The topic of content creation online is closely connected to questions of who designs the ICTs in the world, for what purpose, and for whom. It is relevant to ask who has the power to shape technology and decide what it can be used for.

The tech industry is highly affected by gender disparity as men still dominate careers in tech design and new technology. O’Donnell & Sweetman (2018) argue that the fact that content and tools are often developed by men means that ICTs are likely to be fitted to the interests and needs of men. There is a danger of underrepresentation of those who are among other gendered and racialised from the global South. When ICTs are designed by the few according to their experiences and knowledge, we miss out on learning from diverse perspectives and understanding people’s different needs for technology in varies contexts.  

In many societies, technology and science are still viewed as being suitable mainly for men leading to girls and young women shying away from studying and aiming for careers within the field. Director Milagros Sáinz of Gender and ICT at Universitat Oberta de Catalunya argues that many girls and women have a technical interest, but do not develop it for example due to family constraints or social norms pushing for other “more suitable” careers for women e.g. within health and care. What is needed, she argues, is for more girls is to see and meet women already working in the field, to learn from their experiences, and imagine technology as a possible career path.

An initiative to reshape the tech industry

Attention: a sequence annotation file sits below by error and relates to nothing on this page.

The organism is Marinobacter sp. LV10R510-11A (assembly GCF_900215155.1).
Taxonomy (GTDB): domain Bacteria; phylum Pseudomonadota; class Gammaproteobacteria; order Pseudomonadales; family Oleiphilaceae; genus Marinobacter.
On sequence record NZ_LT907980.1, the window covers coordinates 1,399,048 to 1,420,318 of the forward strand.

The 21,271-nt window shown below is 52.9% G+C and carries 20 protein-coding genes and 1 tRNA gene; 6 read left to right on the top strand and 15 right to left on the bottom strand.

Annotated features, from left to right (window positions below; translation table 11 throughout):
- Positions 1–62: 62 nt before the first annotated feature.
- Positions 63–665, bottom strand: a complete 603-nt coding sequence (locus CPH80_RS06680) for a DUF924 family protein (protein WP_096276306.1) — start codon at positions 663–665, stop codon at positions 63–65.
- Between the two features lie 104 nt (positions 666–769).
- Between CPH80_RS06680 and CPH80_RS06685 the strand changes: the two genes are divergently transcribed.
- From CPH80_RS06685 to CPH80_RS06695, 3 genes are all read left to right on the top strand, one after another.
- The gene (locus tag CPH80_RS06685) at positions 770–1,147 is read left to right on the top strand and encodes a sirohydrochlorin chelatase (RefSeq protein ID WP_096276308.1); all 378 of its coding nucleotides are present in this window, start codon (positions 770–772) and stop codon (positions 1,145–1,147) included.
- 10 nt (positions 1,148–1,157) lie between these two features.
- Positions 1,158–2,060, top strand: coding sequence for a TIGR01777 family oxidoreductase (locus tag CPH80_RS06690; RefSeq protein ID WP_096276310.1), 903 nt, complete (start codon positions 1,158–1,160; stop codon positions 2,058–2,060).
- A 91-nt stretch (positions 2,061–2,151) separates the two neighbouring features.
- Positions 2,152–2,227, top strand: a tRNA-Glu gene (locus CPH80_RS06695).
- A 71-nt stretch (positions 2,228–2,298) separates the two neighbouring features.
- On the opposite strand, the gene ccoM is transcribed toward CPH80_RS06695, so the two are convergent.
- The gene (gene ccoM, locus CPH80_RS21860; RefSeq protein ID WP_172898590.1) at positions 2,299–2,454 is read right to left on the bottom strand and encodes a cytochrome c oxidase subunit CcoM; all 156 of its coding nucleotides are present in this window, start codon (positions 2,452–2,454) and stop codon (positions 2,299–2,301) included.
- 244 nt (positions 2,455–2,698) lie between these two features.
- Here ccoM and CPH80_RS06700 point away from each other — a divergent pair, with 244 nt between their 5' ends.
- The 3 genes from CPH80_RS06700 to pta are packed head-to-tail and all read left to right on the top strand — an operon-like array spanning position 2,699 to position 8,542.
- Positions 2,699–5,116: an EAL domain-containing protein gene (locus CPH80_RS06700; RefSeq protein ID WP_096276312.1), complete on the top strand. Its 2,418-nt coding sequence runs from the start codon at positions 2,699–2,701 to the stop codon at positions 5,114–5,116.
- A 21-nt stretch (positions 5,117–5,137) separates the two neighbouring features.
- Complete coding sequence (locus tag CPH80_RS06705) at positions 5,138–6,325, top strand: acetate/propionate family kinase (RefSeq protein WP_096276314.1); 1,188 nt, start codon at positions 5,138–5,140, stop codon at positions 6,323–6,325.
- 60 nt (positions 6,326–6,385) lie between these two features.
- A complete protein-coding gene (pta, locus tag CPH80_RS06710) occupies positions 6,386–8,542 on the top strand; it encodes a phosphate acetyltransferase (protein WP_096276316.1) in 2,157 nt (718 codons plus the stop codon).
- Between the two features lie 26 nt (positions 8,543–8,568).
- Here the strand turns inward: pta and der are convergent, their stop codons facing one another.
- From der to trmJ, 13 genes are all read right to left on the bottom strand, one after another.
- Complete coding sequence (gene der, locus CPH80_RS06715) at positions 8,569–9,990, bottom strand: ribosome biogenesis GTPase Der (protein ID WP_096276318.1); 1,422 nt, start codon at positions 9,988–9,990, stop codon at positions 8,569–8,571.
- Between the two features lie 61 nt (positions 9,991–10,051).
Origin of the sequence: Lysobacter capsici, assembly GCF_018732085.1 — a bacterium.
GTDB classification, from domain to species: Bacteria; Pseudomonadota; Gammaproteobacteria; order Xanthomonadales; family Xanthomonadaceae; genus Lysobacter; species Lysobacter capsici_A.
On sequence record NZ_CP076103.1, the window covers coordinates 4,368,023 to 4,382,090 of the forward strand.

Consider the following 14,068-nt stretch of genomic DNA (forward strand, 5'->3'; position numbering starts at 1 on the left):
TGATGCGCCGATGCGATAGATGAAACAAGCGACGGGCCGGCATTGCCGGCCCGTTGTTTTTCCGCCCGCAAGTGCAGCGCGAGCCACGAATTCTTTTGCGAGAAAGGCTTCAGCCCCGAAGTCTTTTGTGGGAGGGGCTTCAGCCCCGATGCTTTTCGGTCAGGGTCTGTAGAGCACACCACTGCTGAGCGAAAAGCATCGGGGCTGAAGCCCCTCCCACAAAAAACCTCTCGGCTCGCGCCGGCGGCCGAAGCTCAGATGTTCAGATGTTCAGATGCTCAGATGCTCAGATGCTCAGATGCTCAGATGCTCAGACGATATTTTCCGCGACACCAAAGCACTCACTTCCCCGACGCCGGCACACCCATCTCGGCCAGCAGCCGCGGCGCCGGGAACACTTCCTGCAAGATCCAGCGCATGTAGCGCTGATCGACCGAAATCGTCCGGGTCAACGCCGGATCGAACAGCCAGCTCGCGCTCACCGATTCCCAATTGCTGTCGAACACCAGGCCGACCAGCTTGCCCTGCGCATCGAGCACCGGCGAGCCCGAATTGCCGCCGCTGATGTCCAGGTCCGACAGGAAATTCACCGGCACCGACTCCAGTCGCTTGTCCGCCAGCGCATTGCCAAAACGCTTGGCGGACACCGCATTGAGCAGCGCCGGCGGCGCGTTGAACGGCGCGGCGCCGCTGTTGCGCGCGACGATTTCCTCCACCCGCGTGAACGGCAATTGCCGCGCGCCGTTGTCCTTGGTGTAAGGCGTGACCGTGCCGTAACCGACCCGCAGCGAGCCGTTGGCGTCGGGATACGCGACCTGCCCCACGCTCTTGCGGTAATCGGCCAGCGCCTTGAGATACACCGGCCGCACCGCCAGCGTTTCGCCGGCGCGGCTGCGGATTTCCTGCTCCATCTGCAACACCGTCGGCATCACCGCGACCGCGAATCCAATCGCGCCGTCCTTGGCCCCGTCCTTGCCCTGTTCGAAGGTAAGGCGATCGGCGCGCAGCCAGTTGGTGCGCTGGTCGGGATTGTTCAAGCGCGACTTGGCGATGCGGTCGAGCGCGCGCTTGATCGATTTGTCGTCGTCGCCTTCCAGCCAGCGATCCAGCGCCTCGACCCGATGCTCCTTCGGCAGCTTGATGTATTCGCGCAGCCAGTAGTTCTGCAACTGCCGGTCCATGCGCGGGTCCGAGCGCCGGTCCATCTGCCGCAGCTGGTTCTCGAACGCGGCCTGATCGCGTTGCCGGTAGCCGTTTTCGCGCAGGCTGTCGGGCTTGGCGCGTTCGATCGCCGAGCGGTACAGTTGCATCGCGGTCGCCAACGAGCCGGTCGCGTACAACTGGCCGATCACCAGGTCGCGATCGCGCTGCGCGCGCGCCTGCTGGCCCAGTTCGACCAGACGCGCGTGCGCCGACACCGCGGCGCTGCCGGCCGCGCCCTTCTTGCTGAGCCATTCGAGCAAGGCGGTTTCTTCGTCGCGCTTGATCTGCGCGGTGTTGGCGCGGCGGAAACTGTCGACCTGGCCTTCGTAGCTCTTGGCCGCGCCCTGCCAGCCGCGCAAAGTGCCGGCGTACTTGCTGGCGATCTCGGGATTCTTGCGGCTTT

An organisation working to balance the gender gap in tech is AkiraChix, founded in 2010 in Nairobi by a group of women. The organisation’s aim is to teach girls and young women hands-on technical skills and mentor them towards careers in technology-related fields. The initiative takes a holistic approach as focus is not only on practical training and teaching skills, but also on building the confidence of girls and young women to be future creators, driving forces, and leaders in the IT-industry.

Co-founder Linda Kamau explains that there is a big digital divide in Kenya and that the tech industry in the country is highly dominated by men. Whereas many Kenyan girls are destined for low-skilled and poorly paid jobs, AkiraChix wants to offer girls from socio-economically disadvantaged backgrounds a way of breaking this vicious cycle by learning a profession and becoming a part of a supportive network of women in tech. Kamau’s dream is to see a more positive environment where women are leaders and decision-makers in the tech industry.

During the signature one-year fully subsidised programme codeHive, the girls live on campus and learn skills such as coding, mobile application development, graphic design, and business planning. During the challenging times of the global pandemic, the girls live at home and many do not have access to a computer. AkiraChix is trying their best to adapt to the situation, and therefore, they are using WhatsApp to teach useful skills such as syntax and programming language.

AkiraChix – Impact Over The Years

Addressing the Gender Gap in the Tech Industry

Women and marginalised gender groups making their way into the tech business does, of course, not necessarily mean that prejudices will disappear, or equal working conditions automatically will take place. Though, providing people with practical skills, the opportunity for a career in tech, and a support network is a beginning.

Besides looking at people’s access to ICTs and ownership over devices, it is crucial to also analyse questions of who designs technology, who creates the content available online, and whose voices are heard. In other words, can all fairly contribute to and take part in the tech industry, and are ICTs fitted to their needs? To strive for inclusion and equality, there must be potential for more marginalised groups and individuals to contribute to the knowledge available online and to benefit from technology.


  • O’Donnell, A. & Sweetman, C. (2018) Introduction: Gender, development and ICTs. Gender & Development. Vol 26(2), 217-229.

Online sources